I know that some of my readers probably wish that I wouldn’t spend so much time writing about the end of the world as we know it. While my intention isn’t to be merely a bearer of all news that’s bad, my curmudgeonly nature lends itself well to that format.
Occasionally, some small event happens that gives me cause for cheer, a chuckle, or a full-blown belly laugh. This one falls in the latter category.
While the world faces environmental catastrophe, the end of oil in quantities formerly known, and on the national front, scandal ad nauseum, here in Maine, the Virgin Mary has graced us with her appearance. Topping that off, she didn’t appear in trendy downtown Portland at some yuppie bar offering over-priced fruity concoctions passing themselves off as adult beverages. No, she decided to appear to the little people, the residents of Mexico, Maine, specifically.
For Veronica Dennis, tragedy turned into wonder when she saw an image of Mary on her scorched kitchen wall, after a fire destroyed her home and forced her family out into the cold. Not to be deterred and looking to turn lemons into lemonade, Ms. Davis is sure that miracles are just around the corner. According to a quote attributed to her in yesterday’s Lewiston Sun Journal, “We just know in history that if this is a true sign, miracles will happen there.” Sort of a take on the Field of Dreams mantra, “If you build it, they will come.”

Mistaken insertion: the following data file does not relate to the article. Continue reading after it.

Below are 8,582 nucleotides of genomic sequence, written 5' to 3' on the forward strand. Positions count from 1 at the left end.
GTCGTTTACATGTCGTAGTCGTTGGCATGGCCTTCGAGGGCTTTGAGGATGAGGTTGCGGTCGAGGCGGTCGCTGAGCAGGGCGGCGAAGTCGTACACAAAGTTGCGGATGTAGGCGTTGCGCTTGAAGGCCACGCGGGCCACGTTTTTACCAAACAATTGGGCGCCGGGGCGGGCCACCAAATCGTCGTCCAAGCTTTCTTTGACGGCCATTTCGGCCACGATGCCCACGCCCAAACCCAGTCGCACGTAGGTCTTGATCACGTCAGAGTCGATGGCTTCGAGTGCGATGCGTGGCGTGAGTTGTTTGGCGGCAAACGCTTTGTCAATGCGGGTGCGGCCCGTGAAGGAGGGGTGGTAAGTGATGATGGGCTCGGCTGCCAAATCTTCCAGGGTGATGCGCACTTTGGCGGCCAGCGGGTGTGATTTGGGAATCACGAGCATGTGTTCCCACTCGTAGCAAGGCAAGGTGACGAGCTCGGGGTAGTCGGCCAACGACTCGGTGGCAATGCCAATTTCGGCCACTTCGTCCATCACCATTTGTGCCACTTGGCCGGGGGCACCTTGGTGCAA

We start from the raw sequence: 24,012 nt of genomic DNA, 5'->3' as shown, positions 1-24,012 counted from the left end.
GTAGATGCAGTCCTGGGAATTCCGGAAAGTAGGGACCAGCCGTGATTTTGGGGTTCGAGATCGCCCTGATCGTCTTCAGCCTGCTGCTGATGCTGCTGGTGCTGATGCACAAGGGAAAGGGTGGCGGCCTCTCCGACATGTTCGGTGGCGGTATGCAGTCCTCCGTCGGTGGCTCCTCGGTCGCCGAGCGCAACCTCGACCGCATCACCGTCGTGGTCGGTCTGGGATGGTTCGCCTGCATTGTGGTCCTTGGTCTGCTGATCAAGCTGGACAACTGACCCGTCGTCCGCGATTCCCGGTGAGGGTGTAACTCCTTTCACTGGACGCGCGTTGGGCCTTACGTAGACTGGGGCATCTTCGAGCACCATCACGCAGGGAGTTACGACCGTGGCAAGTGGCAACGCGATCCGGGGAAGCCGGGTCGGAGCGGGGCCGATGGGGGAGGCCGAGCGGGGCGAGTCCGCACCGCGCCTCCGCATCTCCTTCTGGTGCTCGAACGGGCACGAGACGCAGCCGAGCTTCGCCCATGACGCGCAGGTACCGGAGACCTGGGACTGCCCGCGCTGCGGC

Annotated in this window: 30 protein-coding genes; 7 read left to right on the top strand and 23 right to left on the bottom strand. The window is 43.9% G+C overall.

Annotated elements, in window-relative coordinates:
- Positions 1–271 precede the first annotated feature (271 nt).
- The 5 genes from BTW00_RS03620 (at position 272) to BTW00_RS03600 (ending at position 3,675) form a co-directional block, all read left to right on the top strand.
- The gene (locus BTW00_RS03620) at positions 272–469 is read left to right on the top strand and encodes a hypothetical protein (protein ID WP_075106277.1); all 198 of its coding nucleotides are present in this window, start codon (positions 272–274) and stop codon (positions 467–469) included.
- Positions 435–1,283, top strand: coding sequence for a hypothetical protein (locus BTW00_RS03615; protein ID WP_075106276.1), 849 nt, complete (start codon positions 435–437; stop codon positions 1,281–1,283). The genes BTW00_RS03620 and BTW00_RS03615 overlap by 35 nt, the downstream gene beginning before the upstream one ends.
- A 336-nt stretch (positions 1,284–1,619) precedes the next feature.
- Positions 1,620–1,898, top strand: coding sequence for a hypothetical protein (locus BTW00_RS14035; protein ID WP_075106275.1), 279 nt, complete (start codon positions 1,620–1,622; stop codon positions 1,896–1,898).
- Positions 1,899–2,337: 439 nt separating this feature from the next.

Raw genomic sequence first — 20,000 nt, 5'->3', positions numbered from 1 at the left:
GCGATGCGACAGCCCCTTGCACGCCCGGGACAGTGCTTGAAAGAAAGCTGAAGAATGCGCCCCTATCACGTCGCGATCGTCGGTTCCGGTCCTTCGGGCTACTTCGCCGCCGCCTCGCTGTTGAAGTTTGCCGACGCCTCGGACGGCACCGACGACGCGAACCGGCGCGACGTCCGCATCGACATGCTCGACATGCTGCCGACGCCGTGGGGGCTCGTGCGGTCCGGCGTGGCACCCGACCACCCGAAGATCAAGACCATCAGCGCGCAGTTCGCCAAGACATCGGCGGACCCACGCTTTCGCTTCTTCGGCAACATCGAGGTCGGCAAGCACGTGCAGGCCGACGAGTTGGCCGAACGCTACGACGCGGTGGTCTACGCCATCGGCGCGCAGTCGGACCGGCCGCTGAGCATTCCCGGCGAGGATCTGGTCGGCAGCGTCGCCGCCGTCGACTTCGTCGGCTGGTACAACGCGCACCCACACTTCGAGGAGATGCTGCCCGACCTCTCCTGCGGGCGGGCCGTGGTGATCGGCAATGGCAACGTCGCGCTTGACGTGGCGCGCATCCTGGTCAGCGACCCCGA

Apparently, the Virgin Mary was just looking for a place to lay her head when the Dennis’ home caught fire, after a space heater in her daughter’s room ignited a bed and nearby dog bed, severely damaging the modest two-story home and leaving the family homeless.
An official for Maine’s Catholic Diocese, Susan Bernard, exclaimed, “It’s amazing to look at.” However, the Church is withholding a decision on whether to confer miracle status on the image. Apparently, they subscribe to the wait-and-see philosophy of determining the miraculous. Bernard said that they are waiting to see if conversions, improved lives and other miracles occur, before taking a clear position on the matter.
I might add that the photo in Wednesday’s paper did appear rather mystical, as the lighting and other effects appeared to offer the view of some glowing object. It looked something akin to the statues that one sees in a typical American Catholic church.
Today’s edition of the Sun Journal had a follow-up story, about Ms. Dennis’ vow to protect the image of Mary on her charred wall. Once the insurance money arrives, the family will begin the rebuilding process. Apparently, her neighbors would not appreciate the sale of the home and an upgrade of the property to a shrine, or something similarly gauche.
Things have been slow on Burton Street since the news broke. No hordes of pilgrims looking for a miracle have descended yet, according to police Chief James Theriault. “We haven’t had any action up there,” he said. They are keeping a close eye on the place, however, which is probably a good thing.
The Dennis’ family has had a run of bad luck in 2005, but if the Virgin Mary has anything to do with it, 2006 should be a major improvement.